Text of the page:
[Show abstract][Hide abstract] ABSTRACT: Structure and function of the cerebrovasculature is critical for ischemic stroke outcome. We showed that diabetes causes cerebrovascular remodeling by activation of the endothelin A (ET(A)) receptors. The goal of this study was to test the hypotheses that vasculoprotective endothelial ET(B) receptors are decreased and pharmacological inhibition of the ET(B) receptor augments vascular remodeling of middle cerebral arteries (MCAs) in type 2 diabetes. MCA structure, matrix metalloprotease (MMP) activity, and matrix proteins as well as ET(A) and ET(B) receptor profiles were assessed in control Wistar and diabetic Goto-Kakizaki rats treated with vehicle, the ET(B) receptor antagonist (2R,3R,4S)-4-(1,3-benzodioxol-5-yl)-1-[2-[(2,6-diethylphenyl)amino]-2-oxoethyl]-2-(4-propoxyphenyl)pyrrolidine-3-carboxylic acid (A192621) (30 mg/kg/day), or the dual ET receptor antagonist bosentan (100 mg/kg/day) for 4 weeks. Diabetes increased vascular smooth muscle (VSM) ET(A) and ET(B) receptors; the increase was prevented by chronic bosentan treatment. MCA wall thickness was increased in diabetes, and this was associated with increased MMP-2 activity and collagen deposition but reduced MMP-13 activity. Because of up-regulation of VSM ET receptors in diabetes, selective ET(B) receptor antagonism with A192621 blunts this response, and combined ET(A) and ET(B) receptor blockade with bosentan completely prevents this response. On the other hand, A192621 treatment augmented remodeling in control animals, indicating a physiological protective role for this receptor subtype. Attenuation of changes in ET receptor profile with bosentan treatment suggests that ET-1 has a positive feedback on the expression of its receptors in the cerebrovasculature. These results emphasize that ET receptor antagonism may yield different results in healthy and diseased states.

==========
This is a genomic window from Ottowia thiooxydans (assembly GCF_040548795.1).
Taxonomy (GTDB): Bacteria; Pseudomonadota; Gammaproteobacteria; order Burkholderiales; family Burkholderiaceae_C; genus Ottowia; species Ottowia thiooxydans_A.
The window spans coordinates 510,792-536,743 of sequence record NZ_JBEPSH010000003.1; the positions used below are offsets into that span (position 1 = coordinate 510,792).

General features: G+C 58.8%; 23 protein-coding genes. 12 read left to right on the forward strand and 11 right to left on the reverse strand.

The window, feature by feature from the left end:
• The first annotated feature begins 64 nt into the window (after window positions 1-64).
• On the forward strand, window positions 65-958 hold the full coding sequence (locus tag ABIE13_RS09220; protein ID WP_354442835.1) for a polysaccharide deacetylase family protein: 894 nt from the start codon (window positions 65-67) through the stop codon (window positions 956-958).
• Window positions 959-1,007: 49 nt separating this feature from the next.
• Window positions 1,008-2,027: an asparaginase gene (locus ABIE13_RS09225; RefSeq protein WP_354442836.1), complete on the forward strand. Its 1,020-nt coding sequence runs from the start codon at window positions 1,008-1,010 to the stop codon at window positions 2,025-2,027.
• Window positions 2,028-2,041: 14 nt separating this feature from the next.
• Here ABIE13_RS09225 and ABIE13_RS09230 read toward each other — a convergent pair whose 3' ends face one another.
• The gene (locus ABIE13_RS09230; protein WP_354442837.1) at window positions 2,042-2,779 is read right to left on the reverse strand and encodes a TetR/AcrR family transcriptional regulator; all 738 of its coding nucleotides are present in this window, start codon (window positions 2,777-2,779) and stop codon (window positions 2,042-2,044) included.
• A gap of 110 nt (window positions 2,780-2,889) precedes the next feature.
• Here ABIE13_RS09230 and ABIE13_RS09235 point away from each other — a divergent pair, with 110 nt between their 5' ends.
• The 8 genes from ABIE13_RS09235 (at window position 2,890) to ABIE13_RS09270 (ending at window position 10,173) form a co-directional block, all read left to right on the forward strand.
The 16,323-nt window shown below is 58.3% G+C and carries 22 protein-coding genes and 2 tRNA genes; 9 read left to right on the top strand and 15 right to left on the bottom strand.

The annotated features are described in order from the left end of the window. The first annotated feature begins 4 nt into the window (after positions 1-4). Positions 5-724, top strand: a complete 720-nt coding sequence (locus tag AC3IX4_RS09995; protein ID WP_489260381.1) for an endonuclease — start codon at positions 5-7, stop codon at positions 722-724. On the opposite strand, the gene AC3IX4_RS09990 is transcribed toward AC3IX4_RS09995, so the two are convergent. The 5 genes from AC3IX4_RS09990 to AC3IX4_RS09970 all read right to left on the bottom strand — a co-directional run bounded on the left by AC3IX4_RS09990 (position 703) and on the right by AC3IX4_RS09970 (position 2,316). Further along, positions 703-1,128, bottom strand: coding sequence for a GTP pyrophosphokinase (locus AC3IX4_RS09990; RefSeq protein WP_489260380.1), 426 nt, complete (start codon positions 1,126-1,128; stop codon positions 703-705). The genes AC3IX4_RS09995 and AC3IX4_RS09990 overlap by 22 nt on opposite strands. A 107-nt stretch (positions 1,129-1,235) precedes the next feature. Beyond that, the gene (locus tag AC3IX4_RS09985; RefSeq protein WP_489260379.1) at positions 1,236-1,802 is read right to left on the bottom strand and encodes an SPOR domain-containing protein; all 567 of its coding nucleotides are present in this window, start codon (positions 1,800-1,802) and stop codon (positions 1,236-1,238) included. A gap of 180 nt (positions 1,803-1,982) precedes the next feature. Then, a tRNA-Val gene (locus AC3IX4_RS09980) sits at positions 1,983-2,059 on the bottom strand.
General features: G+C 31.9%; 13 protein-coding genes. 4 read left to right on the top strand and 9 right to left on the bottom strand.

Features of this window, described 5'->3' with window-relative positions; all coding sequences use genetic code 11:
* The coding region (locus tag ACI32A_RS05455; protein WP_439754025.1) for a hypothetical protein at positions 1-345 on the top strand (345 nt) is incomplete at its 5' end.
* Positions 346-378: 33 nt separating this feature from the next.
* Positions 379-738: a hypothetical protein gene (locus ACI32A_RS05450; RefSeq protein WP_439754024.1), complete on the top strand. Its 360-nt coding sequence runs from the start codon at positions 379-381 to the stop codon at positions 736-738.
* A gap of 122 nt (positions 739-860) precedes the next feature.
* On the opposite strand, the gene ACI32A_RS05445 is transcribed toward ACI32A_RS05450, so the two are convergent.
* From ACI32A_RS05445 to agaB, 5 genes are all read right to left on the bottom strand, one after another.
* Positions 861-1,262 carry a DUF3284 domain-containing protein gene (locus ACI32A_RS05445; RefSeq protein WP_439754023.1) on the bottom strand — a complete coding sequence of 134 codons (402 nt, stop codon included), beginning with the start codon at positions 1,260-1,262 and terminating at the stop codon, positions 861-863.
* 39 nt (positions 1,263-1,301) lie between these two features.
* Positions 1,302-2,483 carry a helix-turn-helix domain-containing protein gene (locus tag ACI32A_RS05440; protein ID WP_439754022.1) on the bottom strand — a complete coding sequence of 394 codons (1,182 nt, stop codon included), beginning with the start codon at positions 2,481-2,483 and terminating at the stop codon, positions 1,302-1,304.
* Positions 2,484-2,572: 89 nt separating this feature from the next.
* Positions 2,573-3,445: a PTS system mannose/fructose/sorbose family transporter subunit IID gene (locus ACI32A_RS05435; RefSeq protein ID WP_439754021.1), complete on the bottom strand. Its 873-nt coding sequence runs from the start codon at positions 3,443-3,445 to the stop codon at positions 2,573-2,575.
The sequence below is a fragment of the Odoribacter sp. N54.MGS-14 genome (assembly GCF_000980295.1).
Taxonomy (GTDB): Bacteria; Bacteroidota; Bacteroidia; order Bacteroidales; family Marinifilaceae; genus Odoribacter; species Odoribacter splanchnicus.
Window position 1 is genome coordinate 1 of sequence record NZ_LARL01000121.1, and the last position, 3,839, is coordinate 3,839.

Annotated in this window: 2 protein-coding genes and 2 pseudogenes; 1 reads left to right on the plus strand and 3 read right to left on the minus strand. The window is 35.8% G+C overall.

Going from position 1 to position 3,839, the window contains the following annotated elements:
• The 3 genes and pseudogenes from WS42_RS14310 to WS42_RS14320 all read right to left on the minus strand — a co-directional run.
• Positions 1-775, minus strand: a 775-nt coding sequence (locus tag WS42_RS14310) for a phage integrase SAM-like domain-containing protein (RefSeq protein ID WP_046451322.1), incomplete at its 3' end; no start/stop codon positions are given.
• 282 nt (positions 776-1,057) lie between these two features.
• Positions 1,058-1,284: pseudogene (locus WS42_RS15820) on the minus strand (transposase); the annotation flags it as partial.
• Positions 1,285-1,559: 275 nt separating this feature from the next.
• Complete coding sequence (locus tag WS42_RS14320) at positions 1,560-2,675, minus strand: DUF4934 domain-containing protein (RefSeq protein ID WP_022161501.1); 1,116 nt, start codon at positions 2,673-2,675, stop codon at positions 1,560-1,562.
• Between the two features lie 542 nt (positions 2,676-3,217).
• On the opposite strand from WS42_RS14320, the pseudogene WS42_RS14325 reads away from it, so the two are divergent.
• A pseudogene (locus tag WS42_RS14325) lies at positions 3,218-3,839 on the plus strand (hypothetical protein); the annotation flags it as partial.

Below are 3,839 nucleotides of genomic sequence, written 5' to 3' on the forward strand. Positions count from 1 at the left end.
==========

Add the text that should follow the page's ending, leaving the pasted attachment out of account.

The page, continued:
Full-text · Article · Dec 2010 · Journal of Pharmacology and Experimental Therapeutics
[Show abstract][Hide abstract] ABSTRACT: We have shown hypertrophic cerebrovascular remodelling in the Goto-Kakizaki (GK) rat model of diabetes. This study tested the hypotheses that (1) vascular remodelling develops as the disease progresses and alters myogenic reactivity of resistance vessels important for regulation of cerebral blood flow (CBF), and (2) glycaemic control prevents cerebrovascular remodelling and myogenic dysfunction.
Middle cerebral artery (MCA) lumen diameter, media : lumen (M : L) ratio, cross-sectional area (CSA) and myogenic tone were measured in 10- and 18-week-old control Wistar and diabetic GK rats using pressurized arteriograph (n = 8-14/group). Mean arterial blood pressure (MAP) was measured with telemetry (n = 5/group). Additional GK rats were treated with metformin (300 mg kg(-1) day(-1) ) for glycaemic control starting at 7 weeks after the onset of diabetes until 18 weeks (n = 9).